The UN Women’s Share Fair would have been a positive step towards gender justice. If only the companies had shown up.
Maria Ezpeleta is the Gender Advisor for Oxfam America’s Extractive Industries team.
A few weeks ago, I got on a plane headed for Nairobi. Never having been to Kenya, I was excited to set off for new territory.
Twenty hours later, I laughed when a few Kenyan women sitting next to me broke into jubilant songs of praise as the plane touched Nairobi soil. “Ah, Kenya, my beautiful organic, natural Kenya,” a woman sang into my ear.
This was going to be good, I thought.
So there I was in Nairobi, crisp in an airplane-creased suit, headed to the UN Women’s Regional Share Fair on Gender Equality in the Extractive Industries (EI).
For someone like me who works on gender issues, an event like this can be intoxicating. Three days of unpacking one of the most pressing (and the most difficult) issues to tackle in the oil, gas, and mining industry.
The event boasted almost 400 participants, including representatives of civil society, governments, and private sector. Together we set out to explore questions like: how do we address systemic gender bias in the industry? How do we ensure women’s empowerment within the sector? Can we have honest conversations about the negative impacts that EI projects can have on communities, and especially on the lives of women?
This is not a new conversation. There is quite a bit of work documenting how entrenched gender inequality in oil, gas, and mining continues to undermine the development potential of the sector, and even more on how women are usually the worst off in terms of shouldering the negative impacts of EI projects.
Time and again we hear about how EI activities have led to poorly planned resettlement, environmental pollution, increased gender-based violence, rises in risk to HIV/AIDs – all of which disproportionately put women’s rights at risk. We also know that women tend to be excluded from EI consultation and decision-making processes, which again, tips the balance of power further from women.
Companies boast about community development efforts, such as building schools and setting up watering points, and while these are all well and good for meeting some of women’s practical needs, such efforts do very little in the way of addressing structural gender inequalities – the socio-cultural and business norms that prevent women from having greater agency over their lives and engaging in decision-making processes. Gender blindness in the industry continues have the net effect of violating women’s rights and further eroding the social position of women relative to men.
This is why an event like the UN Women’s Share Fair is so important. This is why it was immensely critical to have sessions where women from communities affected by extractive industries could have open, face-to-face discussions with representatives of multinational extractives companies. And many had traveled huge distances, gotten on planes for the first time in their lives, for this chance to speak their minds directly to companies.
Did we discuss some of the most pressing grievances facing women in affected communities? Yes. Did we talk candidly about gender discrimination in the sector – that women are excluded all along the EI value chain, and that current policies do very little to protect women’s rights or promote gender equality? Yes.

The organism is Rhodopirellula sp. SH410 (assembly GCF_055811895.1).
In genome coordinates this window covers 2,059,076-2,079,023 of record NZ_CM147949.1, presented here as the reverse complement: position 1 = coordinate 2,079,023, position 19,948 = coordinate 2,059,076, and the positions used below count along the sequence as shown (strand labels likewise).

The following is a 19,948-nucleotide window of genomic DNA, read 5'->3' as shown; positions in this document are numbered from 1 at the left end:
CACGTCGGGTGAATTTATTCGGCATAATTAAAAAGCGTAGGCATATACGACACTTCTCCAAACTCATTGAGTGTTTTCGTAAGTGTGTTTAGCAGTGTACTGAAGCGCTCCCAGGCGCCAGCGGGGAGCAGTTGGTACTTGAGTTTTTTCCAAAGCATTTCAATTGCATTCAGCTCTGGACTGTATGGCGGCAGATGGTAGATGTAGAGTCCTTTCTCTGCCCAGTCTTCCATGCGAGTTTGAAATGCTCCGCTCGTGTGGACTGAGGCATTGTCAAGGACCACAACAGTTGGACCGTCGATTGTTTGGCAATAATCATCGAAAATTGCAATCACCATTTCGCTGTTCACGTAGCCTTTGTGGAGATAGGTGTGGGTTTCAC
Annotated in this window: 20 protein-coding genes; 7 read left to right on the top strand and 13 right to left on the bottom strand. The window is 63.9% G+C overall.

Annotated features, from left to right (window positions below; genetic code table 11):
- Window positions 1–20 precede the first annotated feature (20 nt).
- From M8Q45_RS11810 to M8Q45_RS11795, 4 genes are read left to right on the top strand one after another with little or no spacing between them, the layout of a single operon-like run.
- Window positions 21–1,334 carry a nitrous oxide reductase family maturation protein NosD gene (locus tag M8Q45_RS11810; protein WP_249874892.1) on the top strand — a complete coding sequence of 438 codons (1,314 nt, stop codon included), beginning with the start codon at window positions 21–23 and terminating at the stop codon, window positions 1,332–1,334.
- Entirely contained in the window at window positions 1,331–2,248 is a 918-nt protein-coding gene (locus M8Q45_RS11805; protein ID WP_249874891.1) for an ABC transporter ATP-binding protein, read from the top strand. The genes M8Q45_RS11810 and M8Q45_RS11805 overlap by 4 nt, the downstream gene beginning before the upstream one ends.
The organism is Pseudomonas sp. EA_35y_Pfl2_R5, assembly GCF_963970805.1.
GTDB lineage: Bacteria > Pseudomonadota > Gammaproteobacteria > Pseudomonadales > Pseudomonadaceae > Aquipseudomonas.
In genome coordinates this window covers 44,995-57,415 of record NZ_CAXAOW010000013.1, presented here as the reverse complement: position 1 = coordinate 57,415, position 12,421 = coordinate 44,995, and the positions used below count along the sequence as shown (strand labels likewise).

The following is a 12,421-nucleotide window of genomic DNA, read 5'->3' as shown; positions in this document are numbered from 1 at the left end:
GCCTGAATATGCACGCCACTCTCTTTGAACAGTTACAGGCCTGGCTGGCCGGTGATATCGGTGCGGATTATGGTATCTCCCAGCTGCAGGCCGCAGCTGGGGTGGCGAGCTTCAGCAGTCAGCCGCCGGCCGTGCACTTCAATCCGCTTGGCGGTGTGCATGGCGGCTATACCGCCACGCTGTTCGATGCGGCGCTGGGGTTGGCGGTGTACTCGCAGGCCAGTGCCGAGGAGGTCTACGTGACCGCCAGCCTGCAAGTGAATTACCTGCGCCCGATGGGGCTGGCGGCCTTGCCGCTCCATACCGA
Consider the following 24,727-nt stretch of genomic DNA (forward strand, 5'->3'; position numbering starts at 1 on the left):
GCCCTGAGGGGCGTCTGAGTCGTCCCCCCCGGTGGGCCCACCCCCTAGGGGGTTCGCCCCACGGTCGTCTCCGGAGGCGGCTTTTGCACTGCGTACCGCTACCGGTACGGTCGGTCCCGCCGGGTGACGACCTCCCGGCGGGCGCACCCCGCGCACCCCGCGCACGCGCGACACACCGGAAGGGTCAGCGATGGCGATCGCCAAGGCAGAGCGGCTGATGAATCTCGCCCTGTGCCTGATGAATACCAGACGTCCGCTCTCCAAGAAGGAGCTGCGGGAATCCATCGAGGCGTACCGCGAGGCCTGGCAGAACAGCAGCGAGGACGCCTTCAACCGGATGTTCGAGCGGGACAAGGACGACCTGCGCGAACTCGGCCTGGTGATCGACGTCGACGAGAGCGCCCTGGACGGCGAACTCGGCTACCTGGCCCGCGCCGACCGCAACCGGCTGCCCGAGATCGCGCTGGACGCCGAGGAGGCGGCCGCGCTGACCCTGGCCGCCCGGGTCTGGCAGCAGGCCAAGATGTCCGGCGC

But did we, as one session promised, take an important first step in finding ‘mutual solutions’ to community-company relations? No.
And why not? Because the vast majority of the companies who had committed to participating didn’t show up. On the roster had been some of the biggies – like Barrick Gold, Anglo Gold Ashanti, Anadarko, and Total. When I asked the event organizers what happened, I was told that most of the companies had sent their regrets close to the Share Fair dates. Other priorities had come up.
I suppose this failure to engage isn’t surprising. Oxfam’s Community Consent Index looks at the publically stated commitments of 38-oil, gas, and mining companies in relation to women’s participation and decision-making in EI projects. Only 9 of those companies mention gender at all in their community engagement policies. Even though there is increasing recognition of gender inequality as a factor of and deterrent to the development potential of EI, prioritization is still not there.
During one of the sessions involving affected community members, a woman reflected on some of the atrocities that her area had been subject to when a mining project began in her community, noting that much of it could have been prevented if women had had a say:
“Consultations happen with men, but I am the one attached to the land, why should anyone negotiate on my behalf? Why would I ever consent to someone taking over my field, my heritage, my tradition, everything I intend to pass to my children? [It’s like] Mining is actually raping women.”
It’s a real shame that the companies weren’t there to hear this.
As I boarded the plane back to the US, thoughts of Kenya as a beautiful, organic country came to mind. I tried to make sense of it next to the image of an industry that extracts age-old minerals and earthly oils from within its depths, alongside the even more horrifying statement of the absolute violation of a person. Could we ever make this industry work for women – for all humankind? Could we ever make this safe for the planet, for mothers, fathers, children and our children’s children?
I’m not sure. And we’ll never know unless we all come together. Unless we all show up.
Oxfam urges governments and companies to make public commitments to women’s participation in community consultation processes and to conduct robust gender impact assessments before initiating EI activities.